14. Effective Obfuscation

Do not obfuscate your own library until when shipping the library; unless you have some intellectual property associated with it. If you are obfuscating your library then also provide the proguard mapping file. This would be required by folks who use your library and would need to know when an exception or error occurs. The best approach would be to write your rules in the proguard configuration file and use AAR format for shipping your library. That way when a release version of the APK is built (without rejecting your configurations), the library would be obfuscated along with the app code.

15. Testing the Integration

Testing is important but integration is also a test case. Imagine where a library upgrade scenario can have issues, or integrating with different support library versions can have issues. All this would come out if you are testing the integration yourself.

16. Versioning and release notes

I prefer Semantic Versioning. It directly tells you what this update is meant for. DO NOT skip versions. In some cultures, number 4 is considered unlucky. I have seen people going from version 3 to 5 without having a version 4. Your audience in the digital world reaches beyond countries and time zones. It would be difficult for someone else to understand why you did that. Think of it this way for someone else number 5 might be unlucky.

17. Account for changes/updates in your own dependencies

A library can have and most of the time does have dependencies. In that case you should always account for any upgrade of those dependencies. Lets take Google Play Services for an example. Sometime back Google released an update which was not compatible with older Play Services version. You might have developers using both the older and newer play services version. In that case, you would need to update your own library as soon as possible.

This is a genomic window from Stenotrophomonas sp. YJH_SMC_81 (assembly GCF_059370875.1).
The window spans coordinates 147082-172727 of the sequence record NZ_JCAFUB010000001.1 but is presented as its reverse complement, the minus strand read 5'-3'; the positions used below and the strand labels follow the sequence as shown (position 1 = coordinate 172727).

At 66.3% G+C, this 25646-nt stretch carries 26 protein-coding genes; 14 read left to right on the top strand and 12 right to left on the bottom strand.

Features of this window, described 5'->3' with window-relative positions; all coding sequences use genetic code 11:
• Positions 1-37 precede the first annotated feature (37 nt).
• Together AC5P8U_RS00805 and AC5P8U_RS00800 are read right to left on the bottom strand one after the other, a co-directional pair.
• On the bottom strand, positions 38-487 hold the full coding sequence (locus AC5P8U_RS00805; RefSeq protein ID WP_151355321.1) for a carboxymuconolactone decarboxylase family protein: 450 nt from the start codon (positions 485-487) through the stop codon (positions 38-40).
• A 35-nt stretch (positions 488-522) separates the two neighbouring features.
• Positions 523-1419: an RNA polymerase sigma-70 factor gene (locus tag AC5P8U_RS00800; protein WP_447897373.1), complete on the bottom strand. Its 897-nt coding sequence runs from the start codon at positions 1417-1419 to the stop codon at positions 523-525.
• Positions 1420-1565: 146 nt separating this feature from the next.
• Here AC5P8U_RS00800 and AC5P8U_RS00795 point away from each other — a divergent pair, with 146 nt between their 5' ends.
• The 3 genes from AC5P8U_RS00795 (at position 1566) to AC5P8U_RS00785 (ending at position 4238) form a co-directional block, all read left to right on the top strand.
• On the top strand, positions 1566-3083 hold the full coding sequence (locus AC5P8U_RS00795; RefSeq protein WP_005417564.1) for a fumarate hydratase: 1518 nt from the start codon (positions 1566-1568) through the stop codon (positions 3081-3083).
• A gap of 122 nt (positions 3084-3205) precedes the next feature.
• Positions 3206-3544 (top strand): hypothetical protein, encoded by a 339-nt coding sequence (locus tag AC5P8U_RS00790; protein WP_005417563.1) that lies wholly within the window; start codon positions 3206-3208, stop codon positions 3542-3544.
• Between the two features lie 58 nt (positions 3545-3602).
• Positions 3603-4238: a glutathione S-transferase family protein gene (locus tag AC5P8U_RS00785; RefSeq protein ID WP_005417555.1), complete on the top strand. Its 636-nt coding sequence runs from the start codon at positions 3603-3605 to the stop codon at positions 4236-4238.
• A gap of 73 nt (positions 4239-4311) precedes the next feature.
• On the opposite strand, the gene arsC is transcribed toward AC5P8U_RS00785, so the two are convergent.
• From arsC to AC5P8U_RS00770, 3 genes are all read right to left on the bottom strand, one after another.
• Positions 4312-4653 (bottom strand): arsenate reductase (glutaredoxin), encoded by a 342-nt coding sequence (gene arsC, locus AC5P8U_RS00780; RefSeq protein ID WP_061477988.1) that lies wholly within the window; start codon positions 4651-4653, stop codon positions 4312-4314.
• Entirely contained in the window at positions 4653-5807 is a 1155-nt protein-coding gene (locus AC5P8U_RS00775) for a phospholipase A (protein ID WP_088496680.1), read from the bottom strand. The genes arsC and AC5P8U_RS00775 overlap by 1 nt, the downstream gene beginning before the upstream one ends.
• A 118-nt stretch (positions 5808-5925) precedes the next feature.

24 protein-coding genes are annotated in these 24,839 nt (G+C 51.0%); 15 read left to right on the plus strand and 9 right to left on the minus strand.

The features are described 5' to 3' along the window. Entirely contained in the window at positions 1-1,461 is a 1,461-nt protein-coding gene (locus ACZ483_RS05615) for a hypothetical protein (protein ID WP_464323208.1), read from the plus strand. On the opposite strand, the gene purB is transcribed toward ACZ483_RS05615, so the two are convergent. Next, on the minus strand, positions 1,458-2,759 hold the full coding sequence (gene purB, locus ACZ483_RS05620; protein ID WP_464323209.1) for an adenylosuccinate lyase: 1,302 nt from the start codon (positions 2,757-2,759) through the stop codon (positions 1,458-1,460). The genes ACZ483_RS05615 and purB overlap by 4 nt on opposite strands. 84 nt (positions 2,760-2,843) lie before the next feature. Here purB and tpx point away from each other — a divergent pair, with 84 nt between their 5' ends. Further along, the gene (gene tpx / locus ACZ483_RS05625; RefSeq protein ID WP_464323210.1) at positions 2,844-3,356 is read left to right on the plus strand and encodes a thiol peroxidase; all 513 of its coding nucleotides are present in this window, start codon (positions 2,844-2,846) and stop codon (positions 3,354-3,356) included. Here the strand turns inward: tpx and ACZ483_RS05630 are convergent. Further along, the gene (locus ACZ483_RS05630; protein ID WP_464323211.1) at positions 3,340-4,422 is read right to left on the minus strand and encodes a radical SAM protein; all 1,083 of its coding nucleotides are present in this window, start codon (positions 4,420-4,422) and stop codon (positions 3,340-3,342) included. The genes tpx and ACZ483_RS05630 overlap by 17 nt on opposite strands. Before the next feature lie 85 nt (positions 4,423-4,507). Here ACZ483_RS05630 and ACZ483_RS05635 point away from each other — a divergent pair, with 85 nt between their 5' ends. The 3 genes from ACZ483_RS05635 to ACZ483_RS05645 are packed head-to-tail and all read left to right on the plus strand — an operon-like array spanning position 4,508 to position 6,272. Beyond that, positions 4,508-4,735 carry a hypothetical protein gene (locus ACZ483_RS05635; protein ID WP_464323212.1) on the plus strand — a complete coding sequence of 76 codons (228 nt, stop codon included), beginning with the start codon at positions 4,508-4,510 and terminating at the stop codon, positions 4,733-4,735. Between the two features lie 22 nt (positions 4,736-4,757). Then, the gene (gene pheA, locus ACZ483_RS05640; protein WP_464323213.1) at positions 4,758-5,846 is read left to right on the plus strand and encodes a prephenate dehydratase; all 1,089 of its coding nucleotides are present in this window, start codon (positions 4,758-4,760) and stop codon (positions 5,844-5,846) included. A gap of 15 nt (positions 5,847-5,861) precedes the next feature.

18. Exception handling

This is one of the most important one. When writing a library keep in mind, that it can be or will be used by many apps and crashes will affect all those who use the library. The smallest of mistakes can cause all your library users to simply move away from your library. In most cases its the stupid NullPointerException. While you are not getting the Optional class available with Java 9 anytime soon, its advisable to run the code with some static code analysis tools, like Infer from Facebook, FindBugs, PMD etc. You can very well configure these with your existing CI which would make your life really easy.

19. Follow platform and developer guidelines

While I say this always and will keep saying this. Whatever you need to know has been well documented by the Google Developers in the developer documentation and blog posts.

While I can go on writing on this, and probably have a few more points to mention here, but I’ll keep this post limited or I’ll never end up publishing it. I started this post 3 months back, I was not getting enough time to complete it. I just thought of hitting publish or else it would never end.